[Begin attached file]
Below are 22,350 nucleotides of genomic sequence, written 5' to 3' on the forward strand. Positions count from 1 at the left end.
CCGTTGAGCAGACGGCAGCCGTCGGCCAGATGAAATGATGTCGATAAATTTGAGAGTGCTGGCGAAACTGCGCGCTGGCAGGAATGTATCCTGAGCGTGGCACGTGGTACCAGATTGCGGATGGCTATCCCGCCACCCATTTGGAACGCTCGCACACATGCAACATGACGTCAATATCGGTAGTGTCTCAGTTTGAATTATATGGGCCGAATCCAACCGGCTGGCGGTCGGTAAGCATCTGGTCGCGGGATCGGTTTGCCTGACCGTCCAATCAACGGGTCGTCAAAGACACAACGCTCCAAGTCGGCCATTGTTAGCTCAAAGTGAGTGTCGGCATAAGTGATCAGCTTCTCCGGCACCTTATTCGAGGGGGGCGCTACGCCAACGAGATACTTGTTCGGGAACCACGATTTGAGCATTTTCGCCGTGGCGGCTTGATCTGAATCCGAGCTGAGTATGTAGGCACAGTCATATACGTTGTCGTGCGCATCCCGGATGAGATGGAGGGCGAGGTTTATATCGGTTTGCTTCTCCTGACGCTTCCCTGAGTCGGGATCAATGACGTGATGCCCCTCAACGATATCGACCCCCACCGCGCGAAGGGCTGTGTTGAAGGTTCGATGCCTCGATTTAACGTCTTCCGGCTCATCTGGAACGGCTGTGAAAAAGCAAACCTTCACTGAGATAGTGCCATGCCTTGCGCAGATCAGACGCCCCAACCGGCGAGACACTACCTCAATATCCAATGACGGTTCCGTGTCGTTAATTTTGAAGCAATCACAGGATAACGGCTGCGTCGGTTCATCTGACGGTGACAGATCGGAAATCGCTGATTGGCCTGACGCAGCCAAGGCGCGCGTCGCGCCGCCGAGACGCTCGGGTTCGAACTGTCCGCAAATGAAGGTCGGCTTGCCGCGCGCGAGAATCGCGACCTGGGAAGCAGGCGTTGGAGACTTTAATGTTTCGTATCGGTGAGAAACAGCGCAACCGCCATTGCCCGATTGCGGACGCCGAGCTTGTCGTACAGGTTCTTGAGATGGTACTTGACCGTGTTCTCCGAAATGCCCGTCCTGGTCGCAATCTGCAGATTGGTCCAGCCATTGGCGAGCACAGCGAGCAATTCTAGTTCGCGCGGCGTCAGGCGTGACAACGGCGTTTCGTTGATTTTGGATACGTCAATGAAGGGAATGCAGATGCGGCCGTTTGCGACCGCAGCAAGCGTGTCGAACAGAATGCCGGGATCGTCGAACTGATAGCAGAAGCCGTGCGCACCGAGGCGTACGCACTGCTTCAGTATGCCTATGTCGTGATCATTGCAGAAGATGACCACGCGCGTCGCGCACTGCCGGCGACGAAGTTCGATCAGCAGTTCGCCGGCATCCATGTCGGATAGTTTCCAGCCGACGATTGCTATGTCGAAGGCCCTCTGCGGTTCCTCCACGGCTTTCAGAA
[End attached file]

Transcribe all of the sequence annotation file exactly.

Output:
Below are 22,350 nucleotides of genomic sequence, written 5' to 3' on the forward strand. Positions count from 1 at the left end.
CCGTTGAGCAGACGGCAGCCGTCGGCCAGATGAAATGATGTCGATAAATTTGAGAGTGCTGGCGAAACTGCGCGCTGGCAGGAATGTATCCTGAGCGTGGCACGTGGTACCAGATTGCGGATGGCTATCCCGCCACCCATTTGGAACGCTCGCACACATGCAACATGACGTCAATATCGGTAGTGTCTCAGTTTGAATTATATGGGCCGAATCCAACCGGCTGGCGGTCGGTAAGCATCTGGTCGCGGGATCGGTTTGCCTGACCGTCCAATCAACGGGTCGTCAAAGACACAACGCTCCAAGTCGGCCATTGTTAGCTCAAAGTGAGTGTCGGCATAAGTGATCAGCTTCTCCGGCACCTTATTCGAGGGGGGCGCTACGCCAACGAGATACTTGTTCGGGAACCACGATTTGAGCATTTTCGCCGTGGCGGCTTGATCTGAATCCGAGCTGAGTATGTAGGCACAGTCATATACGTTGTCGTGCGCATCCCGGATGAGATGGAGGGCGAGGTTTATATCGGTTTGCTTCTCCTGACGCTTCCCTGAGTCGGGATCAATGACGTGATGCCCCTCAACGATATCGACCCCCACCGCGCGAAGGGCTGTGTTGAAGGTTCGATGCCTCGATTTAACGTCTTCCGGCTCATCTGGAACGGCTGTGAAAAAGCAAACCTTCACTGAGATAGTGCCATGCCTTGCGCAGATCAGACGCCCCAACCGGCGAGACACTACCTCAATATCCAATGACGGTTCCGTGTCGTTAATTTTGAAGCAATCACAGGATAACGGCTGCGTCGGTTCATCTGACGGTGACAGATCGGAAATCGCTGATTGGCCTGACGCAGCCAAGGCGCGCGTCGCGCCGCCGAGACGCTCGGGTTCGAACTGTCCGCAAATGAAGGTCGGCTTGCCGCGCGCGAGAATCGCGACCTGGGAAGCAGGCGTTGGAGACTTTAATGTTTCGTATCGGTGAGAAACAGCGCAACCGCCATTGCCCGATTGCGGACGCCGAGCTTGTCGTACAGGTTCTTGAGATGGTACTTGACCGTGTTCTCCGAAATGCCCGTCCTGGTCGCAATCTGCAGATTGGTCCAGCCATTGGCGAGCACAGCGAGCAATTCTAGTTCGCGCGGCGTCAGGCGTGACAACGGCGTTTCGTTGATTTTGGATACGTCAATGAAGGGAATGCAGATGCGGCCGTTTGCGACCGCAGCAAGCGTGTCGAACAGAATGCCGGGATCGTCGAACTGATAGCAGAAGCCGTGCGCACCGAGGCGTACGCACTGCTTCAGTATGCCTATGTCGTGATCATTGCAGAAGATGACCACGCGCGTCGCGCACTGCCGGCGACGAAGTTCGATCAGCAGTTCGCCGGCATCCATGTCGGATAGTTTCCAGCCGACGATTGCTATGTCGAAGGCCCTCTGCGGTTCCTCCACGGCTTTCAGAA